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Talkingship – Video Games, Movies, Music & Laughs | March 31, 2020

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GOTY 2013: Brothers: A Tale of Two Sons

GOTY 2013: Brothers: A Tale of Two Sons

Despite some subtle differences, most games control the same way. Left stick to move, right stick to look around. We’ve grown accustomed to it, to the point where we don’t think twice about picking up a controller to play a new game. Brothers: A Tale of Two Sons did the impossible. It managed to entirely subvert our expectations. It put us back in the state we were in the first time we picked up a controller. It forced us to learn how to play.

Two joysticks. Two characters. And you have to control both, one with each stick. Switching your brain to work like this is not easy, but once you learn how to do it it’s powerful. This incredibly unique approach to gameplay is one that ultimately results in you connecting and empathising with two different characters, and that in turn leads to a powerful story.

Brothers is, as the name suggests, a story about fraternity. As the oldest of two brothers myself, I felt a particular connection to the story. Despite a lack of dialogue, or even names, the two brothers have clear personalities and emotions told entirely through body language, sounds and gestures. The puzzles that the game involves cement their interactions, and the teamwork involved develops their relationship. Seeing the two bond by helping each other over a gap, or even just standing at a cliff for a moment to observe some turtles…the relationship is beautiful to behold.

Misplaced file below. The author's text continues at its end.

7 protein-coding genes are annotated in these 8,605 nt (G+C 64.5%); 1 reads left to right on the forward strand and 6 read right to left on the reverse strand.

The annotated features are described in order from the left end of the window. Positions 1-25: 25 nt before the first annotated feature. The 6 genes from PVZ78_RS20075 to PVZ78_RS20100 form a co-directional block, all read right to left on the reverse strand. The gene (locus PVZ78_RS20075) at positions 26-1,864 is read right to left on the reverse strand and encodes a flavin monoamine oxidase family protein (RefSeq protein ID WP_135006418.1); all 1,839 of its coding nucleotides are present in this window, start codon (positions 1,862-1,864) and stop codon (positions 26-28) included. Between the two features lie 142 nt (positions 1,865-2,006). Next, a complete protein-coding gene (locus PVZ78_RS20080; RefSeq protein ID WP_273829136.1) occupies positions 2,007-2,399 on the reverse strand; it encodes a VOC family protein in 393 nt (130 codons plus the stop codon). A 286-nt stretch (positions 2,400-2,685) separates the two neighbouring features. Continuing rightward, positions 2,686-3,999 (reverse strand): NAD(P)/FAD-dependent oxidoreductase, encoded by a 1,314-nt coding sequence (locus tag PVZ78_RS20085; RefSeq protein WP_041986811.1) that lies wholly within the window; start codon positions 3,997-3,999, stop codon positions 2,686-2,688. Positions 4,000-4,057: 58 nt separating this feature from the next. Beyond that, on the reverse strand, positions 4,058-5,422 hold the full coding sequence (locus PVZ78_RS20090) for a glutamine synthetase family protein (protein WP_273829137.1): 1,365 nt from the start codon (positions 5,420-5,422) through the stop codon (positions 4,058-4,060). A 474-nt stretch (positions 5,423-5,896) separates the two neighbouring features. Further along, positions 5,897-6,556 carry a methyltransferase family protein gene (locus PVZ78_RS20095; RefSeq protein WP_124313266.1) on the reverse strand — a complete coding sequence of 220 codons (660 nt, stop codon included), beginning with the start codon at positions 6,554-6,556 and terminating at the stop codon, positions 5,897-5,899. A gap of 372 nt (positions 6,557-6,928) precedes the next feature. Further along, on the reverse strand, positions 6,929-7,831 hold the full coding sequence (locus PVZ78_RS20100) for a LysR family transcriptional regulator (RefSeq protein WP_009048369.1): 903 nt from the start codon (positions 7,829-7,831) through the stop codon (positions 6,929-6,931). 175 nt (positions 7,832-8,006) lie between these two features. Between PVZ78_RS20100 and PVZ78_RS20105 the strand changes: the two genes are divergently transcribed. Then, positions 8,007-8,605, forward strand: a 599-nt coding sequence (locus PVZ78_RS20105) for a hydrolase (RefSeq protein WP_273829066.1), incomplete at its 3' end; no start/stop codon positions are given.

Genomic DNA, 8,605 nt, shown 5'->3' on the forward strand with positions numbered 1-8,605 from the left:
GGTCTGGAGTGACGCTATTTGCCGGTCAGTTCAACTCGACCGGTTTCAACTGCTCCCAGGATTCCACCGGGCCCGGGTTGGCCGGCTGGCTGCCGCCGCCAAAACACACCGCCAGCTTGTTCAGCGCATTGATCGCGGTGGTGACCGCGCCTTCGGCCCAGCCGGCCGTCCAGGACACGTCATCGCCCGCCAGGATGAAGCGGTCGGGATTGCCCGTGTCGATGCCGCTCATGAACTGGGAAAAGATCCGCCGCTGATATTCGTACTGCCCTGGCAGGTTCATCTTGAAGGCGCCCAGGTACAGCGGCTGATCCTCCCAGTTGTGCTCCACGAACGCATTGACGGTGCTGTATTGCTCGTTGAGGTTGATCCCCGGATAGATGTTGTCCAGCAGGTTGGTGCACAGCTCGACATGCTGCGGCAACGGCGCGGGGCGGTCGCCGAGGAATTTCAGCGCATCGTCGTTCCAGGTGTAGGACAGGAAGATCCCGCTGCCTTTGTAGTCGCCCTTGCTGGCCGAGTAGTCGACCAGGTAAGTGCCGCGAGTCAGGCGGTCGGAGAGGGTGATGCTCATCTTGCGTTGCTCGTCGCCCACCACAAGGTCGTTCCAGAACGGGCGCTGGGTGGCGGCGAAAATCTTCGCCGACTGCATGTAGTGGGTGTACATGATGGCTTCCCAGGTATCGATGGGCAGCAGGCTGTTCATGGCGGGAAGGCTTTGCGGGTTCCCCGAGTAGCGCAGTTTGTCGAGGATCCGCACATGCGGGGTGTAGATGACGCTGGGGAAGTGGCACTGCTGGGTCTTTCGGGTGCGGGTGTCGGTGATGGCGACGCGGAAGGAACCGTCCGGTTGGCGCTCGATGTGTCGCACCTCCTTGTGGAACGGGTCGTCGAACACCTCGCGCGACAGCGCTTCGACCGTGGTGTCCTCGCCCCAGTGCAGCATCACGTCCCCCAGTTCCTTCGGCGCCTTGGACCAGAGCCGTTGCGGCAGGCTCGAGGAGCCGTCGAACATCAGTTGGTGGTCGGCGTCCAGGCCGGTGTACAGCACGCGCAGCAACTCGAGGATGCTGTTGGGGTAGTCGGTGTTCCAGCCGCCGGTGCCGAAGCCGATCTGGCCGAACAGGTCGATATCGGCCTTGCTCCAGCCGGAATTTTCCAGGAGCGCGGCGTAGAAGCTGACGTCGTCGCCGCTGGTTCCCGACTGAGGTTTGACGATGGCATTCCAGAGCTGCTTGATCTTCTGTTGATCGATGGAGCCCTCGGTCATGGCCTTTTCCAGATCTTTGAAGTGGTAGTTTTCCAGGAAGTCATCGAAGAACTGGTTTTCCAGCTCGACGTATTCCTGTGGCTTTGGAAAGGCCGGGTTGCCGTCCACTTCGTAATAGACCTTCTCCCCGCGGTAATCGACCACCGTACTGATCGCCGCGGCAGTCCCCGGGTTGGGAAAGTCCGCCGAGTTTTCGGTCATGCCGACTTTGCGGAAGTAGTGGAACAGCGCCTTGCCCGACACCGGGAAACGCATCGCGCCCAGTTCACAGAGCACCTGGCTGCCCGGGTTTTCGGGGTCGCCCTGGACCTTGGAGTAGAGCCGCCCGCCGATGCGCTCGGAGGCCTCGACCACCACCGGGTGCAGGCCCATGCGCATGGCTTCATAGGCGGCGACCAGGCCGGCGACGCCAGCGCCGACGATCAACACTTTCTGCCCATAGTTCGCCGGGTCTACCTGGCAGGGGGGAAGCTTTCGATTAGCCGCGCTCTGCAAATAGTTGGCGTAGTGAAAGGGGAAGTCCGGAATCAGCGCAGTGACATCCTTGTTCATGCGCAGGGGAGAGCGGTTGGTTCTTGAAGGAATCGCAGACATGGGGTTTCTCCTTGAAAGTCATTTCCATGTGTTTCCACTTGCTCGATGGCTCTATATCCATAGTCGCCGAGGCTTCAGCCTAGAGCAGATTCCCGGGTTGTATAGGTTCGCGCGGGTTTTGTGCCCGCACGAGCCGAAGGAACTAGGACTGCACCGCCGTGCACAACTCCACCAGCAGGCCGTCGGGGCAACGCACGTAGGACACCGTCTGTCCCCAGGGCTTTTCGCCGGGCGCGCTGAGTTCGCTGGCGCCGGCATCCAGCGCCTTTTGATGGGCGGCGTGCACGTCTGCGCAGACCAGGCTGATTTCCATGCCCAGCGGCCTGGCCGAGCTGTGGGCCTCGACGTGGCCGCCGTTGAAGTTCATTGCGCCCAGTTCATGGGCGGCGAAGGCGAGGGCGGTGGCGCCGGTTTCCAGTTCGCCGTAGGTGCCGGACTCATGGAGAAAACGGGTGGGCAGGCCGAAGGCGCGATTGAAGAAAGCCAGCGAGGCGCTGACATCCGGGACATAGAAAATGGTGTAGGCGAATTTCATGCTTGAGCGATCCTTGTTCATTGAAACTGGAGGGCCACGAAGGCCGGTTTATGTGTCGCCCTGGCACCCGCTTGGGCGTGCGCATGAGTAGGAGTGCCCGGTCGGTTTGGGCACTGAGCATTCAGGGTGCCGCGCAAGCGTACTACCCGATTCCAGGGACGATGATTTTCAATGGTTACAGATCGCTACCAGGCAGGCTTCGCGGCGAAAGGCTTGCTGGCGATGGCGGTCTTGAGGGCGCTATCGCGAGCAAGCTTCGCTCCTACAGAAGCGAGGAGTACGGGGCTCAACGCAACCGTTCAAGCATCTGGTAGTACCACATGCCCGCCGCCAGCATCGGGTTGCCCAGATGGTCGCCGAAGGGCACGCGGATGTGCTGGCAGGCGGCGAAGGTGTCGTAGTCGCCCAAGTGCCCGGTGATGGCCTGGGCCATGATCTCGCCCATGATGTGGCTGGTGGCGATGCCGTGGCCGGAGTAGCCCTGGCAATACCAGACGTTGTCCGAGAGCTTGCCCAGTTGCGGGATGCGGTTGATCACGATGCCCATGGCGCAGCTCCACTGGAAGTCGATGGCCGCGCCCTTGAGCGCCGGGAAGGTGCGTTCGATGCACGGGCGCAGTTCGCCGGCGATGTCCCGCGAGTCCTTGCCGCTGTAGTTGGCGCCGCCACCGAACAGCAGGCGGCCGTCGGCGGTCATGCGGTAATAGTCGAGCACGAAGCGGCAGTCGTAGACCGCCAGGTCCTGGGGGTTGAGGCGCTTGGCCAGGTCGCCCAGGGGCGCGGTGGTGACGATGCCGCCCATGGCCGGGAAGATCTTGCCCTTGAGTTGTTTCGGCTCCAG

For a game with no dialogue, the poignant story is all the more impressive. I’m not ashamed to admit that it brought me to tears on a couple of occasions, particularly the ending. Brothers didn’t just let cutscenes tell the stories: it forced you to interact, and in doing so you carry out actions that you really, really don’t want to carry out. It’s horrible, but masterfully done. It’s one of the best approaches to gameplay and storytelling I’ve ever seen, and I wish more games could tackle difficult subject matter in this way.

Although at times simplistic and a little boring, Brothers still managed to include some of the greatest gaming moments of 2013, along with the most innovative gameplay I’ve ever seen. It’s a work of art, and its place in the game of the year list is well earned.

Check out the rest of our GOTY coverage here.